At the end of the day, we share different opinions about this movie, and that’s perfectly okay! I’m glad you enjoyed Mr. Welles’ final production!

      • “That’s what movies and entertainment mean to me. If a movie isn’t entertaining, it has failed. Plain and simple.”

        Then I guess we can start dismissing this world-renowned masterpiece on the grounds that some kid probably won’t get into it: https://www.youtube.com/watch?v=4PYE1k2yF3Y&vl=en.

        Are you willing to do that?

        As for immersion, Welles’s movie DOES succeed in immersing you in the crazy moviemaking atmosphere in which people are desperately trying to keep their self-image up in front of an omnivorous camera-clutching media. You’re literally waiting for Hannaford to betray some actual feeling, drop his public image, in light of his obvious obsession with Dale and how his career is collapsing as a result.

        “The difference is that Coppola used incredible film making to convey these characters. In my opinion, Welles didn’t.”

        But in that movie, there’s no media presence and filmmaking industry that’s constantly forcing the main characters to not be themselves. In Welles’s movie, the characters are trying to keep up their public image and let it slip. Hence, the moments where Hannaford nearly breaks down in front of Otterlake (before ducking out of camera range) and mockingly, frustratedly laughs.

        How people can look at such a rich, thought-provoking concept and just dismiss it on the grounds that it’s “not entertaining enough” is beyond me. Yes, the film doesn’t develop characters like in Godfather Pt. 2 — but its mission is to deliberately skew it because of the found footage/character-camera interaction.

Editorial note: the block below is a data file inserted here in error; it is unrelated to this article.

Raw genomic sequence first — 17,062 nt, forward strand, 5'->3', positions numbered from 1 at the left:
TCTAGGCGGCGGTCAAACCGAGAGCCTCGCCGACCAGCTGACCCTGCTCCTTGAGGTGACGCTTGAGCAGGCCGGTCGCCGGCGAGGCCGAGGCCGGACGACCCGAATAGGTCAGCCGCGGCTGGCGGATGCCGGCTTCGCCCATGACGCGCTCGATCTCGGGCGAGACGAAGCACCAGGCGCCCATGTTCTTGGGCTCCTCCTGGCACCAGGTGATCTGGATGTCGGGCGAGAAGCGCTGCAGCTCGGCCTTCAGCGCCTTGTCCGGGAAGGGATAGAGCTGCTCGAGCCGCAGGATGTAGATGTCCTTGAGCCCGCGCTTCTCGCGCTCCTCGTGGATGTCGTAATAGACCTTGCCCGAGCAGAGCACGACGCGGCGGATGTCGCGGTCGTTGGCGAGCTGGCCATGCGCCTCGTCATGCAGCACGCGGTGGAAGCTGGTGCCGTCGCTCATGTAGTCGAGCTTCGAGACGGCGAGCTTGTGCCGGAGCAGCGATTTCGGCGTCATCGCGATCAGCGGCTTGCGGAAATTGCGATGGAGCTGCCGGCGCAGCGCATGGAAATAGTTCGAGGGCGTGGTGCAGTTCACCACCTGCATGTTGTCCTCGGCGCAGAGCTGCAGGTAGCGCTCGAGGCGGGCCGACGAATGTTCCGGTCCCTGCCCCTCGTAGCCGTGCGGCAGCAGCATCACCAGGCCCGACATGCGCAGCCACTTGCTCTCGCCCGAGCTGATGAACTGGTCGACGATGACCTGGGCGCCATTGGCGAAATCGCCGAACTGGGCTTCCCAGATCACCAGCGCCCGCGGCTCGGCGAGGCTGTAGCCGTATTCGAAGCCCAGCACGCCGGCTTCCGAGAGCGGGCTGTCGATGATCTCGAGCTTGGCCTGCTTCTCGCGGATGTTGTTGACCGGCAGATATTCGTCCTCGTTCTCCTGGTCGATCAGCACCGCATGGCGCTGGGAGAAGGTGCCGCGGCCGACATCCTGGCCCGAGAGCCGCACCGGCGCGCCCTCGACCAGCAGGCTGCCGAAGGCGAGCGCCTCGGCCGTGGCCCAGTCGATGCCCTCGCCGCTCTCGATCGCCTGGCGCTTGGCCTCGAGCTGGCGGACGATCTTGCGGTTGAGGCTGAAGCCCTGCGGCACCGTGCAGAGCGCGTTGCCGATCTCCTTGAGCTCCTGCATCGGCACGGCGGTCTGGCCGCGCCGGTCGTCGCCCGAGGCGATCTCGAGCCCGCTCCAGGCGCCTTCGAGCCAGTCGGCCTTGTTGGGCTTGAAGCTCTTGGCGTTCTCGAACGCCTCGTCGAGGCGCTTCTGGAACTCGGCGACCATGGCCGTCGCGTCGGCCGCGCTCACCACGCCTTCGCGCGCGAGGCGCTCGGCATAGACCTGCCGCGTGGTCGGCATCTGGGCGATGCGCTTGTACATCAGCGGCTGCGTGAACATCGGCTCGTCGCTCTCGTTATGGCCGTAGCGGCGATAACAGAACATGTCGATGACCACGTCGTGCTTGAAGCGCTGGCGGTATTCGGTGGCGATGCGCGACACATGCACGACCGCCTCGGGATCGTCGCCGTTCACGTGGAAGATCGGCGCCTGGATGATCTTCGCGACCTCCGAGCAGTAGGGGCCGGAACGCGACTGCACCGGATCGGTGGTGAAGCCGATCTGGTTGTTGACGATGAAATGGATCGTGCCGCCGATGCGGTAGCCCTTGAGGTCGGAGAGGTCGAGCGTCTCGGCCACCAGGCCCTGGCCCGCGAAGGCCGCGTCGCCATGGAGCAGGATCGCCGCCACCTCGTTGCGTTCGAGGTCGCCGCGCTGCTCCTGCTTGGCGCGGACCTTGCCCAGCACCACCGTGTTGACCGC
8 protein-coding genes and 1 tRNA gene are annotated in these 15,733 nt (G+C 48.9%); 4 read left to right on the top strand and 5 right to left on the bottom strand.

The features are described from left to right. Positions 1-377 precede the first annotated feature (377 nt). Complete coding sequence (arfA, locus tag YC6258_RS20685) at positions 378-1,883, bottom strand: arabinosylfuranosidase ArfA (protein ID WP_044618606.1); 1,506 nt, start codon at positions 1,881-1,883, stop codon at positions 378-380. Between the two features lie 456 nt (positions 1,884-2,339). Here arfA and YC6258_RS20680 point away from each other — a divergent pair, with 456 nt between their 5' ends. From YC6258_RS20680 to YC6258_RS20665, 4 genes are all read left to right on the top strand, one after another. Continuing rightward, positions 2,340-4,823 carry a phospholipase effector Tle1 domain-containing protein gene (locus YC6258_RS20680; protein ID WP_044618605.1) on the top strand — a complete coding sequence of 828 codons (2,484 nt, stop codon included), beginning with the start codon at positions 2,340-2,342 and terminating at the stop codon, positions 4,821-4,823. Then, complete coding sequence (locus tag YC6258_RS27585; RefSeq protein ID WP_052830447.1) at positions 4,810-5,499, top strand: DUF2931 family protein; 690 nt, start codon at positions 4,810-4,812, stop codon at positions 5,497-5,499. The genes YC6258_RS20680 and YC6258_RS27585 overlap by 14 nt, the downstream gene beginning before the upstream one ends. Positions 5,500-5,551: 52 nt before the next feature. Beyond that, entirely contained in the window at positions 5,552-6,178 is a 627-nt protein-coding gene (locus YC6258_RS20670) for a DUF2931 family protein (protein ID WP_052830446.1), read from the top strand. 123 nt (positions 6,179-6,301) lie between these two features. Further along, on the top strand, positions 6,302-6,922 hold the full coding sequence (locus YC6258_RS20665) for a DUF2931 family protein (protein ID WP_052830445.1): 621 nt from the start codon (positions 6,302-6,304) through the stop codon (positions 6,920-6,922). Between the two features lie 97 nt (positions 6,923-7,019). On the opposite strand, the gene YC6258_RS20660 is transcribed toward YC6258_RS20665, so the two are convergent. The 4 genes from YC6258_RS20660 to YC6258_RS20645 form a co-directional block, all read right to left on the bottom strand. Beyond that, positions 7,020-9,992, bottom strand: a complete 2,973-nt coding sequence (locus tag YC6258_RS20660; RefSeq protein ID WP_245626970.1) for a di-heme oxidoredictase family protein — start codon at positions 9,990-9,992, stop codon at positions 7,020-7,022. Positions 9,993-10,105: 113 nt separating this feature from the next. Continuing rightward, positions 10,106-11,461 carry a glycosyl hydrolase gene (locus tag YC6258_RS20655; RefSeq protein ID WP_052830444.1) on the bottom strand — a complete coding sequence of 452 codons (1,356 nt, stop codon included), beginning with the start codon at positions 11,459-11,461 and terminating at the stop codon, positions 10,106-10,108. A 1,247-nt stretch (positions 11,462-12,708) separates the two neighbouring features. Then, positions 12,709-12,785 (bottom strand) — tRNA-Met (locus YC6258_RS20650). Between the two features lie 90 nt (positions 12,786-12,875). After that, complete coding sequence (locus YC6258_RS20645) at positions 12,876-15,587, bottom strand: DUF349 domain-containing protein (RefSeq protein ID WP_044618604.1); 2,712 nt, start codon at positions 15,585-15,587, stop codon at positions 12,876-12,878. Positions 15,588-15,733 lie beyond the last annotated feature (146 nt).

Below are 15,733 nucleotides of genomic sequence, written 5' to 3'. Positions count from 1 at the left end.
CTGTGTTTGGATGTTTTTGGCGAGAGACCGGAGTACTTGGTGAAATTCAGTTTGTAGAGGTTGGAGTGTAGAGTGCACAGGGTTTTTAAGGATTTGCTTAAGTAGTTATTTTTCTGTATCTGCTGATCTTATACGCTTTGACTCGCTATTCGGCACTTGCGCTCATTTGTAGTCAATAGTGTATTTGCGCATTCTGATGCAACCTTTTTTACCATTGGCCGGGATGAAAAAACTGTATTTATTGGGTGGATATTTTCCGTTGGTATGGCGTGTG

And HOW are you not moved by characters like Billy Boyle or Zimmie? They’re some of the most sympathetic, nuanced characters in the film!

        You’re entitled to your own opinion, but not your own truth. You’re wrong about this film. Plain and simple.

  • I apologize for being so testy, but I meant what I said in that last message. By not giving this film a fair shot, you’re basically dismissing all the work that went into its production and release.

    I’m not just talking about Welles here; Gary Graver toiled to complete the film, carting his own assembly around for years in the 90s and 2000s, before he died. Then there’s Filip Jan Rymsza, who pulled all the parties together in a move that was long thought to be legally impossible! And Bob Murawski, who replicated Welles’s editing style just for the movie.

    If it isn’t good, none of that effort, that toil, that struggle was worth it.

    I beg pardon for sounding so desperate, but: Please, please give this film one more shot. Think about it, come back to it and watch it once more. Those who have gotten into its rhythms and character development found a really powerful experience waiting for them.